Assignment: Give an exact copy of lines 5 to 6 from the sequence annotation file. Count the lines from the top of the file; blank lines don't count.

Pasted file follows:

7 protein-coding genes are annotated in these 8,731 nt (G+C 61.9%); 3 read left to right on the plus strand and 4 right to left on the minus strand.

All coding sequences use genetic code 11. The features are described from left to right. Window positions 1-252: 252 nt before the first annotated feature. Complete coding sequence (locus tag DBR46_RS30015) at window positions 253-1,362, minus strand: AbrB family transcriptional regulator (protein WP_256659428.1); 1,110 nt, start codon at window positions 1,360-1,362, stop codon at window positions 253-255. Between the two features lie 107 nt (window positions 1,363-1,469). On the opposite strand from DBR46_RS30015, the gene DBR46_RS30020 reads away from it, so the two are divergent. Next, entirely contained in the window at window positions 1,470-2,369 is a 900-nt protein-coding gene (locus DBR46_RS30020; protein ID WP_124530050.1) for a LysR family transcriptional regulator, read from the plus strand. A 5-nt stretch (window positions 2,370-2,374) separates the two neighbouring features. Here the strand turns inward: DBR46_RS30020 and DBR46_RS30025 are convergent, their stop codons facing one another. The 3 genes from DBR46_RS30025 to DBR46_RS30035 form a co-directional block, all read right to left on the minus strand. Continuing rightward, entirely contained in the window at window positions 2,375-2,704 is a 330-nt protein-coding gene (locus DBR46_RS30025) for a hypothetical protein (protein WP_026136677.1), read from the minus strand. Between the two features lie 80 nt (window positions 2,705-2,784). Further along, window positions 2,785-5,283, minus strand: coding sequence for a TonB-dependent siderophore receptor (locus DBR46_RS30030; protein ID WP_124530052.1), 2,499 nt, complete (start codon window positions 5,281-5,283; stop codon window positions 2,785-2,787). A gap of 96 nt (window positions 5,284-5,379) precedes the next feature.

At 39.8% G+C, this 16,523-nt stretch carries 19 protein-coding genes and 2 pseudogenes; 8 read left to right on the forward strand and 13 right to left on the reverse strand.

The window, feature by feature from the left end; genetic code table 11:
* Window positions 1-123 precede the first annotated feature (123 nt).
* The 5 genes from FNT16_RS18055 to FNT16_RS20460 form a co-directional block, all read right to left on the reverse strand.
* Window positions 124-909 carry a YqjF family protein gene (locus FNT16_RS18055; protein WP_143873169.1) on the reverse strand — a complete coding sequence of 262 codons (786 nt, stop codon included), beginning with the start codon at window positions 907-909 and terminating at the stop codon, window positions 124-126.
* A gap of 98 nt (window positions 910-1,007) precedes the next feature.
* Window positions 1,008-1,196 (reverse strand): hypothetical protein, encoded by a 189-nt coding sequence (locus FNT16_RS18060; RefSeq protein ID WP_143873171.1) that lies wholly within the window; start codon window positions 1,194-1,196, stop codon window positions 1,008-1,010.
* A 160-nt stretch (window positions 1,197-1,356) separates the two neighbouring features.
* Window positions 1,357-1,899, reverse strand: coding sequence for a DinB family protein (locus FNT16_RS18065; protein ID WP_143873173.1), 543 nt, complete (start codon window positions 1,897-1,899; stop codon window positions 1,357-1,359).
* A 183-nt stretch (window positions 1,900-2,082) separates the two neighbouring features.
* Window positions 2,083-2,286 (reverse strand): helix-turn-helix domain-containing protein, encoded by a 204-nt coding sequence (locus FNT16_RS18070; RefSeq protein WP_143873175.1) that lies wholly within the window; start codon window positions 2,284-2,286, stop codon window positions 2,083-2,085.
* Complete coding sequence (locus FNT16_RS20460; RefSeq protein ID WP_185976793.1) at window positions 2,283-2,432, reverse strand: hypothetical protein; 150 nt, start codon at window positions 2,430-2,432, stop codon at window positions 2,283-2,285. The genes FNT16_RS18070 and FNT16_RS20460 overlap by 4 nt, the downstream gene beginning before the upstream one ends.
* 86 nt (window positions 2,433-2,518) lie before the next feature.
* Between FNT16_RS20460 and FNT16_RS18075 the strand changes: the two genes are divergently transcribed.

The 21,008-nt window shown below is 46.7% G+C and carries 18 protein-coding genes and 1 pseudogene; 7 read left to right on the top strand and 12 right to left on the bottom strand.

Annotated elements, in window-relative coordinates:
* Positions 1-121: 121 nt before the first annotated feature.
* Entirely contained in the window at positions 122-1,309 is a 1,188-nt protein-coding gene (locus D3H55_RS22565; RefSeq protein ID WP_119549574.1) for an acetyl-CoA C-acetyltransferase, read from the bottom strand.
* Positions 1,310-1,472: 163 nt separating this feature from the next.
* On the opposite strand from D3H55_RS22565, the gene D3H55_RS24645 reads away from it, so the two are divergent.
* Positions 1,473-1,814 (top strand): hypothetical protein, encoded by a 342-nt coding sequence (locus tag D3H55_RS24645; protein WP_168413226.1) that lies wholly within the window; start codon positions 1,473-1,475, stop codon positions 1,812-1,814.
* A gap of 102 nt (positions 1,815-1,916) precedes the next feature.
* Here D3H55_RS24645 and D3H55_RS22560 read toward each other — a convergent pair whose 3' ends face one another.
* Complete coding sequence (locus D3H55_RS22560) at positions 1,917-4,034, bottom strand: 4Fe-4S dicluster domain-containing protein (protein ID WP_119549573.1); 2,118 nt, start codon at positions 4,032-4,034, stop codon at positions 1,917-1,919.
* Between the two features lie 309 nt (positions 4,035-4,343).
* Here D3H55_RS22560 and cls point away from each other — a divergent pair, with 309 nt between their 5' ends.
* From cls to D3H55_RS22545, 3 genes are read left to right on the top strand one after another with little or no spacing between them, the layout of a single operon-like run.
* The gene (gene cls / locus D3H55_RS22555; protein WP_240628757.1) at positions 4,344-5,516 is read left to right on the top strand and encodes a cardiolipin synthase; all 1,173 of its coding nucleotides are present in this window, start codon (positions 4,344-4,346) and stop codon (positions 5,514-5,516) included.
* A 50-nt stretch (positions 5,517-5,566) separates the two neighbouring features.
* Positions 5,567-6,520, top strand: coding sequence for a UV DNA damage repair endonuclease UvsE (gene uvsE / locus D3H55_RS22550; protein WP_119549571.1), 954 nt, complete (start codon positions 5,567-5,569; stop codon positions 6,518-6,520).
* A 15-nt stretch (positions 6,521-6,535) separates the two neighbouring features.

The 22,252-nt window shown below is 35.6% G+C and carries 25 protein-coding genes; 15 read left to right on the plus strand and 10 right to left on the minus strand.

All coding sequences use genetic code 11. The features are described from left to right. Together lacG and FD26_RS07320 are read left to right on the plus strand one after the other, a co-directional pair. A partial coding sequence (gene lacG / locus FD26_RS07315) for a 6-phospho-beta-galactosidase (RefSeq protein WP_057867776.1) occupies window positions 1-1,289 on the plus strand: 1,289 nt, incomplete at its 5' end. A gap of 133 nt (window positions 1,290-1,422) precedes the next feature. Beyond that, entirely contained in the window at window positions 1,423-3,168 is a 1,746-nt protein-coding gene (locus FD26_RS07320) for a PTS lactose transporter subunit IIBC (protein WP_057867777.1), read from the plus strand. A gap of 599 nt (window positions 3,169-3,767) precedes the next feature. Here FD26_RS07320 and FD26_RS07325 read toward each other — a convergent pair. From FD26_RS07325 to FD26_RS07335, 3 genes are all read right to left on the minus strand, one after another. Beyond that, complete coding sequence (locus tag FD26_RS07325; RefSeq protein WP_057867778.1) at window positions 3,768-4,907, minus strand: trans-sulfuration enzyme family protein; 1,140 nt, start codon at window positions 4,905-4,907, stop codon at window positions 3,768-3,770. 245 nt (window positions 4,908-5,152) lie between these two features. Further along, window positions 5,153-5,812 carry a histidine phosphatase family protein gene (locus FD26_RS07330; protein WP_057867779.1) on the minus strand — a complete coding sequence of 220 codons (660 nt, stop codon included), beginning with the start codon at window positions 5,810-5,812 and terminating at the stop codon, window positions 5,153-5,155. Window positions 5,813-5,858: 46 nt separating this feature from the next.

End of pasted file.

* Window positions 1-123 precede the first annotated feature (123 nt).
* The 5 genes from FNT16_RS18055 to FNT16_RS20460 form a co-directional block, all read right to left on the reverse strand.